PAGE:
The question for this post, however, is the same regardless of the motivation for a not-very-independent (*by appearance) PI to submit an application. Namely, why does it matter whether someone is “independent” or not? Why does this consideration figure so heavily into the “Investigator” section of the grant critique and in consideration for tenure? Isn’t the goal that “the best possible science” get accomplished? If we have evolved into large groups of postdocs and semi-career research scientists laboring under a BigCheez PI doesn’t this beg the question? Why does it matter who is the titular PI of a given project?

*the question of how we demonstrate (as applicants or job/promotion seekers) or determine (as reviewers and search/promotion committee members) scientific independence is perhaps a topic for another lengthy discussion.

No Responses Yet to “Repost: Independence”

  1. whimple Says:

    It would appear that it only matters if money is awarded to individuals rather that for projects, since if the project itself is really worthwhile and doable, why does it matter who does it? The NIH claims this is not the case, but everyone dinged for lack of “independence” is a refutation.


  2. Becca Says:

    To be blunt, some research programs will work better when managed by one person than another- so some critical consideration of the investigator’s qualifications absolutely makes sense.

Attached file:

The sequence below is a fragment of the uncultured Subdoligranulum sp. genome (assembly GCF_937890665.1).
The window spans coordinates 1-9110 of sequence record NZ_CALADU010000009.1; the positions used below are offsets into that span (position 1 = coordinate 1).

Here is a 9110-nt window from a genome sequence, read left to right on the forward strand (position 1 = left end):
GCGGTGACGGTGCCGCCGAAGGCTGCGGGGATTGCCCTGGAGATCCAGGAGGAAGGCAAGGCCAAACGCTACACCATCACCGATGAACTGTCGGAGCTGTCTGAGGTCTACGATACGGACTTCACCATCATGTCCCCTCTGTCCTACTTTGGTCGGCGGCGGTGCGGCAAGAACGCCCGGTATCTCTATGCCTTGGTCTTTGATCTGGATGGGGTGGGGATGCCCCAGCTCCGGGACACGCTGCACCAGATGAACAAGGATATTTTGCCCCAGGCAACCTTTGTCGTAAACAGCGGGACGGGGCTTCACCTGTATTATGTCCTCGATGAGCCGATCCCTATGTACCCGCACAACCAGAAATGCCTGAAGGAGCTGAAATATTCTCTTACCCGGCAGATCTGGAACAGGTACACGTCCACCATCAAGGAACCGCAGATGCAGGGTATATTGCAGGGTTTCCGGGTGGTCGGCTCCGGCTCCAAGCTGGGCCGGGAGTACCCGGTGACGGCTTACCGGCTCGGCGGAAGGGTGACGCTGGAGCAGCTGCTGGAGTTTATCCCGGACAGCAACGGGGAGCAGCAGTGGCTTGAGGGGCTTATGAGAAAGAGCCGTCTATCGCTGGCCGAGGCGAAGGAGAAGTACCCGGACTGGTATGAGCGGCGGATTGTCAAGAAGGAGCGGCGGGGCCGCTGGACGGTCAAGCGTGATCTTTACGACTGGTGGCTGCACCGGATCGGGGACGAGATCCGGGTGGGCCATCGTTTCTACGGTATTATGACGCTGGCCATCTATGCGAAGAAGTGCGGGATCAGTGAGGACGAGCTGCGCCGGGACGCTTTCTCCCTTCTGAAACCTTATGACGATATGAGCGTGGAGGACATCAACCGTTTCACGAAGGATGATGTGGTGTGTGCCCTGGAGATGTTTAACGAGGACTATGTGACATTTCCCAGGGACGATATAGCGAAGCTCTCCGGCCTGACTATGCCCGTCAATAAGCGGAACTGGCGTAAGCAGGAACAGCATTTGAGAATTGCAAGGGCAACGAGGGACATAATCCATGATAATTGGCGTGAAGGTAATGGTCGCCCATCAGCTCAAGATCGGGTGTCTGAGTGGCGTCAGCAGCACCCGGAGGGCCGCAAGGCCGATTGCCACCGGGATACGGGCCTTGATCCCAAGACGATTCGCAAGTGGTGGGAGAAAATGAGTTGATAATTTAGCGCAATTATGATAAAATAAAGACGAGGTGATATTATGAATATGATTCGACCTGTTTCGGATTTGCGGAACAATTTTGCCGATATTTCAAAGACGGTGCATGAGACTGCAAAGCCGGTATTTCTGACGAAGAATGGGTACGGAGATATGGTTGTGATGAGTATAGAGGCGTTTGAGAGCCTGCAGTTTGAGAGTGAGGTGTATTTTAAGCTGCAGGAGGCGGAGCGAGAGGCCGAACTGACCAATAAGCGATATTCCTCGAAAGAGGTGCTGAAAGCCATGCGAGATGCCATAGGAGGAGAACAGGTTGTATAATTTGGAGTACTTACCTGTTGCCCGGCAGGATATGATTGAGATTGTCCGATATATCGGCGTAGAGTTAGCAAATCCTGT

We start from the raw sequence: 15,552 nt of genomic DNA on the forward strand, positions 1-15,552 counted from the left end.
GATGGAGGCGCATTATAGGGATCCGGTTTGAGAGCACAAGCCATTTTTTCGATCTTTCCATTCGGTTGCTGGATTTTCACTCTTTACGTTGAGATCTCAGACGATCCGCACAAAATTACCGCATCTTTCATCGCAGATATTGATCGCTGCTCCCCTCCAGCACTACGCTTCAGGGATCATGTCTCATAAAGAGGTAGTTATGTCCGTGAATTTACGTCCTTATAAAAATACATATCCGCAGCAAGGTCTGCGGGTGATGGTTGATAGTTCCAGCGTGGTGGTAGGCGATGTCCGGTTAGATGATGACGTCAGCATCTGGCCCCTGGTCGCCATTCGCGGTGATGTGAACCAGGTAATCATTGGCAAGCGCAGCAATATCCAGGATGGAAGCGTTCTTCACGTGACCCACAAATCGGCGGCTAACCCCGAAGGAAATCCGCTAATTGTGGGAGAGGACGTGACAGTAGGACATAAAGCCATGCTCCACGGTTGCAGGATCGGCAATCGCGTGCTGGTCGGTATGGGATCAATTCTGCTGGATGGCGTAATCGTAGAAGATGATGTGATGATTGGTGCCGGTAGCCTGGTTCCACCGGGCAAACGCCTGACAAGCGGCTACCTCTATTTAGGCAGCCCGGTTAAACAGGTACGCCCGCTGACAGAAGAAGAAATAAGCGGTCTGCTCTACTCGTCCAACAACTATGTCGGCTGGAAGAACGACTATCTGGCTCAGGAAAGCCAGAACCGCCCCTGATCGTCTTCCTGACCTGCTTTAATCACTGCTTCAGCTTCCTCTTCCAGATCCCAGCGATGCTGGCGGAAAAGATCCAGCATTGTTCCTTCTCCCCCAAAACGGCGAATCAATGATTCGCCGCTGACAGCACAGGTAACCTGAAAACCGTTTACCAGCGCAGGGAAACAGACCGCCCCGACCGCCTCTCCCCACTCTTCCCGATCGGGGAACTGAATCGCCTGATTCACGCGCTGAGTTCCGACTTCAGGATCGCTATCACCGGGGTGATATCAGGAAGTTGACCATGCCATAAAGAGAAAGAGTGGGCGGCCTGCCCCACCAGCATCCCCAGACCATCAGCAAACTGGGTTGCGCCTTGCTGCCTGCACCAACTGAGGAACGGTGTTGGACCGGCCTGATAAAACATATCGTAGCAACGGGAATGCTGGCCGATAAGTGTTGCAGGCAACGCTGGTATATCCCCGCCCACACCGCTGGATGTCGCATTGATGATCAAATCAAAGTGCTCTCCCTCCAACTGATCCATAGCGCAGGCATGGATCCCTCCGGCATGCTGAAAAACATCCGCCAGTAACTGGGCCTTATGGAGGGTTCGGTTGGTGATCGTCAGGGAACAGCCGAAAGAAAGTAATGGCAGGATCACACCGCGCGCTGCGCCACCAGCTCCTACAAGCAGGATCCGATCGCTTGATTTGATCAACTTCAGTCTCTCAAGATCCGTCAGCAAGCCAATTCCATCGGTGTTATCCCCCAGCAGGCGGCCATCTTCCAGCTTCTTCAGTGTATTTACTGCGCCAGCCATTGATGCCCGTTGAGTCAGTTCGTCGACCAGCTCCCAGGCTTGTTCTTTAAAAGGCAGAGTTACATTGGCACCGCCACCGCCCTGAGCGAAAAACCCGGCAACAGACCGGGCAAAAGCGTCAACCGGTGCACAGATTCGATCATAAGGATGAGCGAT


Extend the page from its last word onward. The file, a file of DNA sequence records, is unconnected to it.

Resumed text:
That said, I can’t say I’m aware of any cases where the “not-very-independent” researcher couldn’t at least get the bread-and-butter work of the lab done in the event the senior PI got killed by a coconut… so, I think underestimating the independence is more dangerous (to the investigator being so judged) than overestimating the independence is to the goal of NIH ensuring reasonably good science is done. In this funding climate, I really don’t think that many truly risky projects are funded at all, so the subset of risky projects where the study section said basically “this is a difficult but incredibly important problem in the field, but we know Dr. BigShot will be able to crack this nut if anyone can” are probably pretty negligible.
    I think tenure is a whole other kettle of fish. The institution needs to know that if BigCheese gets killed by a coconut, traineess will still be mentored, important networking connections that allow lucrative contracts to come in will still be there, and those pesky classes might even still get taught (well, assuming there are still BigCheeses out there who actually teach). In short, I tend to feel that the services a professor provides to an institution are more their own unique contributions than the services a scientists performs for NIH.


  3. Dave Says:

    Maybe ‘independent’ is code-word for ‘in a stable position’?